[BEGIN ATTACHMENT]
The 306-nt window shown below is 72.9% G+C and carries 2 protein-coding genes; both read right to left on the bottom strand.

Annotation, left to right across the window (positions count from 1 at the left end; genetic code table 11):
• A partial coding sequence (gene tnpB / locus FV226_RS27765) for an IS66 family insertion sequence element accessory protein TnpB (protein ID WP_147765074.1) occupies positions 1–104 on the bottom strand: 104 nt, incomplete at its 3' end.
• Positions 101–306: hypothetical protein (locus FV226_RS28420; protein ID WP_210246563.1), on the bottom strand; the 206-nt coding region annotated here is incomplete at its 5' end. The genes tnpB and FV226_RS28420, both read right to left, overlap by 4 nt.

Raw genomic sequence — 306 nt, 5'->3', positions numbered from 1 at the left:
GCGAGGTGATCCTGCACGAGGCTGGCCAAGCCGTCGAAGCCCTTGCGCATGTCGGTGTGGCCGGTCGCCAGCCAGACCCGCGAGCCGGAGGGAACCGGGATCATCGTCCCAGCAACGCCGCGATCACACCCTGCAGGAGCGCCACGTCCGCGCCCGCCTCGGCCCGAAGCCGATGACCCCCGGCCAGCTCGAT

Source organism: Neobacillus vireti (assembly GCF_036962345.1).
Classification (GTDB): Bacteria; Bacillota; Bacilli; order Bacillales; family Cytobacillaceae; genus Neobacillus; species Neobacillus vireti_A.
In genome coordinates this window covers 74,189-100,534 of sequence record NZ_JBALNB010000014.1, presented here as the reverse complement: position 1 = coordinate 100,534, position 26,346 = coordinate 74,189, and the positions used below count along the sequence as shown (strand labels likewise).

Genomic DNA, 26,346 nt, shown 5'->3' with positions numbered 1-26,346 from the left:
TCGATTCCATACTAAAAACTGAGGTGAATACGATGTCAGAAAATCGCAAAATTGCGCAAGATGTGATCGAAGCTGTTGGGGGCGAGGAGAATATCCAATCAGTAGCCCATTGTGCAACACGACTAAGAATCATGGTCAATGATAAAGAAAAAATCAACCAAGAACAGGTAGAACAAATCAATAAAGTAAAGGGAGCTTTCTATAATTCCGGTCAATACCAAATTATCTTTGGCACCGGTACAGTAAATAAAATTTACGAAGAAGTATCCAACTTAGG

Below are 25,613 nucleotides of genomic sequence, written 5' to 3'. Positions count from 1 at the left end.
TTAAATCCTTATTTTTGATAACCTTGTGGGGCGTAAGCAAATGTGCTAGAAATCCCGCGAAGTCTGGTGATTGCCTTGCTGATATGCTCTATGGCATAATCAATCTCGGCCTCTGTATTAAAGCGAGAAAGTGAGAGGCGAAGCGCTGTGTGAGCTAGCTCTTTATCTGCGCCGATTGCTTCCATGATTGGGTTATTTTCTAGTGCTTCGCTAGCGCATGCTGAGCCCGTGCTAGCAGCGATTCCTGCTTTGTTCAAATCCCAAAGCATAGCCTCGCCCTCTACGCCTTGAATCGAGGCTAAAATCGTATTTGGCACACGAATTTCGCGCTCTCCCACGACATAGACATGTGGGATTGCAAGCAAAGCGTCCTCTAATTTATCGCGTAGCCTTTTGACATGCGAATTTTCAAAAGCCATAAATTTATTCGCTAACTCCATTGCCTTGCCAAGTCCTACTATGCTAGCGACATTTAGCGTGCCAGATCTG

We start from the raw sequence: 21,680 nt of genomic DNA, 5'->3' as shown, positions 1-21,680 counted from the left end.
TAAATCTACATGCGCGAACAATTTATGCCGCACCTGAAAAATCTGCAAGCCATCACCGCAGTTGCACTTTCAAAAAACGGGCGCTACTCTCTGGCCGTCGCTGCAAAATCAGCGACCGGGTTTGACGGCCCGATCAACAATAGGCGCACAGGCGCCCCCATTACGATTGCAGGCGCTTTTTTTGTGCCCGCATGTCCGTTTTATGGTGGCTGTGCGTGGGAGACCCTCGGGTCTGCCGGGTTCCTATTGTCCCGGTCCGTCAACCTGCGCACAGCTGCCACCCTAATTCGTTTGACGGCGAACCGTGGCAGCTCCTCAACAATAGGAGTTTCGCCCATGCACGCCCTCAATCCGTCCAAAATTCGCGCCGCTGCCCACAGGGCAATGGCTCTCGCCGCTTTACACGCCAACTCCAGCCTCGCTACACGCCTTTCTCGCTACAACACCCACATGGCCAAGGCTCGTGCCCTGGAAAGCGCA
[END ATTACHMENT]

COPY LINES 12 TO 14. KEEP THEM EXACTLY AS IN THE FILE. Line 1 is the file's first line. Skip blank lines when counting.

Below are 25,613 nucleotides of genomic sequence, written 5' to 3'. Positions count from 1 at the left end.
TTAAATCCTTATTTTTGATAACCTTGTGGGGCGTAAGCAAATGTGCTAGAAATCCCGCGAAGTCTGGTGATTGCCTTGCTGATATGCTCTATGGCATAATCAATCTCGGCCTCTGTATTAAAGCGAGAAAGTGAGAGGCGAAGCGCTGTGTGAGCTAGCTCTTTATCTGCGCCGATTGCTTCCATGATTGGGTTATTTTCTAGTGCTTCGCTAGCGCATGCTGAGCCCGTGCTAGCAGCGATTCCTGCTTTGTTCAAATCCCAAAGCATAGCCTCGCCCTCTACGCCTTGAATCGAGGCTAAAATCGTATTTGGCACACGAATTTCGCGCTCTCCCACGACATAGACATGTGGGATTGCAAGCAAAGCGTCCTCTAATTTATCGCGTAGCCTTTTGACATGCGAATTTTCAAAAGCCATAAATTTATTCGCTAACTCCATTGCCTTGCCAAGTCCTACTATGCTAGCGACATTTAGCGTGCCAGATCTG

We start from the raw sequence: 21,680 nt of genomic DNA, 5'->3' as shown, positions 1-21,680 counted from the left end.